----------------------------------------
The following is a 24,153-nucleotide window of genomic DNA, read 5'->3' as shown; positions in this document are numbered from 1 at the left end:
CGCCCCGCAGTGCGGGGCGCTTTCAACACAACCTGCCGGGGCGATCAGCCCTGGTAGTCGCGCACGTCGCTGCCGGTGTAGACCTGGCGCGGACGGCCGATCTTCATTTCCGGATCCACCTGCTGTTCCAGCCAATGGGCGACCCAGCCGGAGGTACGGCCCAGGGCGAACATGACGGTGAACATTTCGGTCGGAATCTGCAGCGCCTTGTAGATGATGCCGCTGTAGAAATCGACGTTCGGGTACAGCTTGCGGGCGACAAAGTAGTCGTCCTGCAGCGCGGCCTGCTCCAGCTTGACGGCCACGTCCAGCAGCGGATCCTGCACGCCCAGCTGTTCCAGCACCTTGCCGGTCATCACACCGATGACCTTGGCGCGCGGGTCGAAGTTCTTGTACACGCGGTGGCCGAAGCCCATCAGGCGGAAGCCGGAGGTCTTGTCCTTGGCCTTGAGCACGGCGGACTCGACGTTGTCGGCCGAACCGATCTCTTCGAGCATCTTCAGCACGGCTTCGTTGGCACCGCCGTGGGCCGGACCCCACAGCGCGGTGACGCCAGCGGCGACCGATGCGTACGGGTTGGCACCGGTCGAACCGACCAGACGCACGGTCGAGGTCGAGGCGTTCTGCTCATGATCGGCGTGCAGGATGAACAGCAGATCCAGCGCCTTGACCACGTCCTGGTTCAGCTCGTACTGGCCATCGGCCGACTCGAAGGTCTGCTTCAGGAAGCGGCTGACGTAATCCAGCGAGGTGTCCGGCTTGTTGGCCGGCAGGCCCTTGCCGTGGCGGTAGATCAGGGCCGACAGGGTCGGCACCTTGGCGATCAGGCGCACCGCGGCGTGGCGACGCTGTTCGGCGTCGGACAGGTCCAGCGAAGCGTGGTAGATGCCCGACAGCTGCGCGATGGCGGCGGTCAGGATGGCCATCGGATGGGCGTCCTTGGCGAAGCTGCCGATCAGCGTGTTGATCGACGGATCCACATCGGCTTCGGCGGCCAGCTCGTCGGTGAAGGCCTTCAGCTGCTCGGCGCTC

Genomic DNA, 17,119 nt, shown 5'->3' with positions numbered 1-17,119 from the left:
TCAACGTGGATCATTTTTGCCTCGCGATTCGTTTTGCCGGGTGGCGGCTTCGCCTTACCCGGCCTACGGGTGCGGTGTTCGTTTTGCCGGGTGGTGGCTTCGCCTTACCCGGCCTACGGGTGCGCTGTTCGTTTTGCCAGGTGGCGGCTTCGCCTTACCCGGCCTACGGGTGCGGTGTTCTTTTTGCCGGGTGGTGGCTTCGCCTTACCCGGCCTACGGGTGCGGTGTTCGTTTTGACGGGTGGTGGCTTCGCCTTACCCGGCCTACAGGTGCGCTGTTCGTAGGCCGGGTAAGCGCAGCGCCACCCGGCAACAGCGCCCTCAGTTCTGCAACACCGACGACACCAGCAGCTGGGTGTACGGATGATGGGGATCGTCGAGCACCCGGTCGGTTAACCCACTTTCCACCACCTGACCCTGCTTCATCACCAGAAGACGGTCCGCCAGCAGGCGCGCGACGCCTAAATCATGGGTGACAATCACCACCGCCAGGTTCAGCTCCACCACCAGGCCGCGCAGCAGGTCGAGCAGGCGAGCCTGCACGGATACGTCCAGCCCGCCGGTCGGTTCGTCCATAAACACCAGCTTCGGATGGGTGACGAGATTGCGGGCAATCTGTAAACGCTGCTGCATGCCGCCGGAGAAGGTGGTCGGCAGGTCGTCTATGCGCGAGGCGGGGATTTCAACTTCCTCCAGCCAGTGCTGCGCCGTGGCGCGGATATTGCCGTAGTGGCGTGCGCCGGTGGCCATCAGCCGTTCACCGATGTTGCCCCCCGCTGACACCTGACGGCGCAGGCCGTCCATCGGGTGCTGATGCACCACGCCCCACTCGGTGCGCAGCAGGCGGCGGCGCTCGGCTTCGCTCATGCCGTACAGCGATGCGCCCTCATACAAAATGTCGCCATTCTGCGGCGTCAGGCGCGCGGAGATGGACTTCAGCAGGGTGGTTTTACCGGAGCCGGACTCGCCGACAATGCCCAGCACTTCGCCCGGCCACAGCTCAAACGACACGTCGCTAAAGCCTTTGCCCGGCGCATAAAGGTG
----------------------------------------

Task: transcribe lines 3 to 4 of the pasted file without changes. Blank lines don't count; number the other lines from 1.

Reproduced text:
Genomic DNA, 17,119 nt, shown 5'->3' with positions numbered 1-17,119 from the left:
TCAACGTGGATCATTTTTGCCTCGCGATTCGTTTTGCCGGGTGGCGGCTTCGCCTTACCCGGCCTACGGGTGCGGTGTTCGTTTTGCCGGGTGGTGGCTTCGCCTTACCCGGCCTACGGGTGCGCTGTTCGTTTTGCCAGGTGGCGGCTTCGCCTTACCCGGCCTACGGGTGCGGTGTTCTTTTTGCCGGGTGGTGGCTTCGCCTTACCCGGCCTACGGGTGCGGTGTTCGTTTTGACGGGTGGTGGCTTCGCCTTACCCGGCCTACAGGTGCGCTGTTCGTAGGCCGGGTAAGCGCAGCGCCACCCGGCAACAGCGCCCTCAGTTCTGCAACACCGACGACACCAGCAGCTGGGTGTACGGATGATGGGGATCGTCGAGCACCCGGTCGGTTAACCCACTTTCCACCACCTGACCCTGCTTCATCACCAGAAGACGGTCCGCCAGCAGGCGCGCGACGCCTAAATCATGGGTGACAATCACCACCGCCAGGTTCAGCTCCACCACCAGGCCGCGCAGCAGGTCGAGCAGGCGAGCCTGCACGGATACGTCCAGCCCGCCGGTCGGTTCGTCCATAAACACCAGCTTCGGATGGGTGACGAGATTGCGGGCAATCTGTAAACGCTGCTGCATGCCGCCGGAGAAGGTGGTCGGCAGGTCGTCTATGCGCGAGGCGGGGATTTCAACTTCCTCCAGCCAGTGCTGCGCCGTGGCGCGGATATTGCCGTAGTGGCGTGCGCCGGTGGCCATCAGCCGTTCACCGATGTTGCCCCCCGCTGACACCTGACGGCGCAGGCCGTCCATCGGGTGCTGATGCACCACGCCCCACTCGGTGCGCAGCAGGCGGCGGCGCTCGGCTTCGCTCATGCCGTACAGCGATGCGCCCTCATACAAAATGTCGCCATTCTGCGGCGTCAGGCGCGCGGAGATGGACTTCAGCAGGGTGGTTTTACCGGAGCCGGACTCGCCGACAATGCCCAGCACTTCGCCCGGCCACAGCTCAAACGACACGTCGCTAAAGCCTTTGCCCGGCGCATAAAGGTG